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Mountain bike under $ 1800 ?

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Mountain bike under $ 1800 ?

Old 10-06-19, 05:14 PM
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Mountain bike under $ 1800 ?

What bike will be best for riding in the woods and gravel? I care about fun and speed.

I was thinking about these bikes:

Santa Cruz Chameleon D
Specjalized Stumpjumper ST Alloy 29
Specjalized Fuse Comp 6Fattie
Giant STANCE 29 2
Trek Stache 5
Giant Fatchom 29 1
Norco Fluid Ht 2
Diamondback carbon pro 29
Trek Pro caliber 6

Thx for help.
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Old 10-07-19, 06:02 PM
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Which can you test ride? Can you rent them for a weekend?
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Old 10-07-19, 06:16 PM
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In your list you have 29ers and 27.5+ tires. I have a fluid + that I really like. But for speed perhaps a 29er may be faster?
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Old 10-08-19, 05:56 AM
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I'm tall so I would rather choose 29.. before buying I will definitely try a few bikes in the store. I wonder most about Stache 5. is this a good bike?
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Old 10-09-19, 12:55 AM
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Those are all reasonably nice bikes, but that's kind of a shotgun of a list. Your description of what you want is vague enough to be basically useless. Gravel implies really mellow terrain, "in the woods" could mean anything between flat, even trails to death inducing technical, steep terrain. Fun and speed depend on what you find fun and for what terrain you want to go fast on!

On your list, you have some XC race bikes (the Pro Caliber, the Diamondback Carbon), a bunch of trail hardtails, some with plus tires (the Fuse, Stache, Fathom, Fluid) and some with standard width tires (the Chameleon), and some entry level full suspension trail bikes (Stumpjumper, Stance).

At that price range at MSRP I'd recommend against a full suspension bike for most riders--your money goes farther with a hardtail, and you can get a very nice hardtail for <$1800, instead of a somewhat compromised full suspension bike. Of course if your out the door price range is 1800, you're very likely to be able to find a bike with an MSRP of $2200+ on sale around this time of year, at which point you start seeing dropper posts and better suspension components, at which point the bikes get much more compelling. Some shops sell off demo inventory--it really depends on how heavy their use has been, how well they've been maintained, and how heavily discounted they are--but they can be a really good deal.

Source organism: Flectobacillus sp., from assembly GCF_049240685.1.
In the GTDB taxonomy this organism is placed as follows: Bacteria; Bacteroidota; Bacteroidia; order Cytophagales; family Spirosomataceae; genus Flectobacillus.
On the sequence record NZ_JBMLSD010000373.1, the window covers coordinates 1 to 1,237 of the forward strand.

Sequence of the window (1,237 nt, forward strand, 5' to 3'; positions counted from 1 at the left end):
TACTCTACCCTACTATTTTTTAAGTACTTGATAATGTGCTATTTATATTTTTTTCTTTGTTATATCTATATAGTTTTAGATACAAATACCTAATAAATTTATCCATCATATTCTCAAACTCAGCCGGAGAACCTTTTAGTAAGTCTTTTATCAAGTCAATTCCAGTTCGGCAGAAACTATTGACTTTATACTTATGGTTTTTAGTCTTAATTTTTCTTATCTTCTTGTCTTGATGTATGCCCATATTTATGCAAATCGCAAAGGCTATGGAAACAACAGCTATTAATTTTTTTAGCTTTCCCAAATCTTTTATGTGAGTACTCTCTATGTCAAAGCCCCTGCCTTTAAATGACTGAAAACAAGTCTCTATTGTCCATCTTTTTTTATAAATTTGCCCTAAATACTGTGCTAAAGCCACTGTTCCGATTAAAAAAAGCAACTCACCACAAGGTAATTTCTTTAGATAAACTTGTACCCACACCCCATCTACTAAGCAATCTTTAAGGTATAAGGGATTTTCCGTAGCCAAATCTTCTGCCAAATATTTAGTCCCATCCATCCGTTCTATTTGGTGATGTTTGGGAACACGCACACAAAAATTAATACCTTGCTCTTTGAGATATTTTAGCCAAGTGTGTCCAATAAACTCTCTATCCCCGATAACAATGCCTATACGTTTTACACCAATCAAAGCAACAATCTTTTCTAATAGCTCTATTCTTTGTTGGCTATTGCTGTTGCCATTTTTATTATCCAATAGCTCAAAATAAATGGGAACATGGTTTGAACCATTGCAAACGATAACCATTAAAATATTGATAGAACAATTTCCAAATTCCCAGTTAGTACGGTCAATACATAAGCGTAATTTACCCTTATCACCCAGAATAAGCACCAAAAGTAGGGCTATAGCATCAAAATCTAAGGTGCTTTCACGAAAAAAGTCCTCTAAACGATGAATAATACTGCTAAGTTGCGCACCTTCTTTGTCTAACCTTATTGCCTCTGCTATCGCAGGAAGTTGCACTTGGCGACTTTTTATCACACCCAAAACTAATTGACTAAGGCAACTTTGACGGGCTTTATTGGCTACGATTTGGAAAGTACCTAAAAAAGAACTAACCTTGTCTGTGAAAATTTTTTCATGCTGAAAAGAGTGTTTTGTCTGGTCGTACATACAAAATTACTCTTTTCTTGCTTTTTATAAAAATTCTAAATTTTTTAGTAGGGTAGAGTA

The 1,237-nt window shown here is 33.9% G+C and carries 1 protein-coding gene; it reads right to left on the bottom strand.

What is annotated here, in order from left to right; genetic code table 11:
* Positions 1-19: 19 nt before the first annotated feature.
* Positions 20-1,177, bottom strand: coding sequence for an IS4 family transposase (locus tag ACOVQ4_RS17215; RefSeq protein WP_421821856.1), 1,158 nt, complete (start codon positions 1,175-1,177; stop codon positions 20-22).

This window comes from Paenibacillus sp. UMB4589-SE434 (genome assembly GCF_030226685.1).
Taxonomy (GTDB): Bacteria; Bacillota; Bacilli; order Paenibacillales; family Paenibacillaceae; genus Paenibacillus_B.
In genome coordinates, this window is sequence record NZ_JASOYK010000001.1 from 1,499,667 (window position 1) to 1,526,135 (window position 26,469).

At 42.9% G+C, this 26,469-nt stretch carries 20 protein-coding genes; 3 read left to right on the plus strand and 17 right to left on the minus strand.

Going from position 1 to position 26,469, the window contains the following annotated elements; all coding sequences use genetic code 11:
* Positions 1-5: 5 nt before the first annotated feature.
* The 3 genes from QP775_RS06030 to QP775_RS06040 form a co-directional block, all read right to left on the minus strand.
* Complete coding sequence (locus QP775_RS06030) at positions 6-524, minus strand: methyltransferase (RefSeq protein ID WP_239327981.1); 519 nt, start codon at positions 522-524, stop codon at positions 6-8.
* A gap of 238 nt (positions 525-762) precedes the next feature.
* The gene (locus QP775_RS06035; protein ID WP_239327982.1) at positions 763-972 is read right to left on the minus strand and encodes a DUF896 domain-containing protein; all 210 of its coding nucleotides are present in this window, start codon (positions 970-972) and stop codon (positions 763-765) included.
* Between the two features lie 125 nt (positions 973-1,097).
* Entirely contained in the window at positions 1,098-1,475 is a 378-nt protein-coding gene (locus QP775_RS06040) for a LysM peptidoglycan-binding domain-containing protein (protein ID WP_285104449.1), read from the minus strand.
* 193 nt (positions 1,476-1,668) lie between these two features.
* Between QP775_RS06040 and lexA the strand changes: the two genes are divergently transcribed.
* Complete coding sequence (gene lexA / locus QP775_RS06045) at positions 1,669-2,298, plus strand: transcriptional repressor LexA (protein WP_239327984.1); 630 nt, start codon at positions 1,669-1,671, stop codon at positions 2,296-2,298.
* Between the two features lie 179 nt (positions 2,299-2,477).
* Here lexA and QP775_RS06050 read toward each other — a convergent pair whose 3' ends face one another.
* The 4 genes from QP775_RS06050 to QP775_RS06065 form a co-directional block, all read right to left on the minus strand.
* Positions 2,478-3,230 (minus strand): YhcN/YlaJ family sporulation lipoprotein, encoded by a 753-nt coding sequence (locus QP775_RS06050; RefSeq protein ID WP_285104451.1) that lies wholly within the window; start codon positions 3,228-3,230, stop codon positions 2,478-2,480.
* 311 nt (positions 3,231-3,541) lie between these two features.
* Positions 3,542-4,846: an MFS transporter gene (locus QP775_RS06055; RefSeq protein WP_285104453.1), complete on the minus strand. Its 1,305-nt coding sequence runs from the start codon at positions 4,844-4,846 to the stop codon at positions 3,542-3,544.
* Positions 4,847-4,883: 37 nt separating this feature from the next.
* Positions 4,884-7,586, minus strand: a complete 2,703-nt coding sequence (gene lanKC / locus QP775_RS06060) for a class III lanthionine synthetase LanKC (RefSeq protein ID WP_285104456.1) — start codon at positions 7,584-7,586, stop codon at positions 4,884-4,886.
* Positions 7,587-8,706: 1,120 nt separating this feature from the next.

Unless you decide you want something that's more of an XC race bike and don't plan on descending technical trails quickly, prioritize getting a bike with a dropper post. Also prioritize the quality of the suspension fork--the drivetrain and brakes matter less to on-trail ride experience.

Stache 5 is a neat bike. I used to work at a Trek retailer and they're pretty fun to ride, and are something of a unique product offering. Plus tires (especially 29+) are nice on hardtails for general trail riding duty because they provide a little natural suspension and great traction, though they ultimately can limit suspension travel somewhat. The Stache 5 has some nice features like a decent fork and a dropper post stock. It's a particularly good choice if your local terrain is relatively loose. A conventional width tire may feel better on relatively good soil conditions, particularly riding smooth terrain for longer distances.

Last edited by cpach; 10-09-19 at 01:05 AM.
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Old 10-12-19, 07:11 PM
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The Stance is a decent FS bike if that is what you are looking for, I have a 2015 Stance 27.5 and still ride it regularly. I now save it for easy trails and around the neighborhood as I have a much better FS bike also, but if you feel you need FS, it is a decent starter full suspension bike. Of course if you are willing to add just a little more to the purse, a Giant Trance 3 lists for $2100 and that is a fair upgrade from the Stance, it adds the VPP style suspension which is noticeable better.
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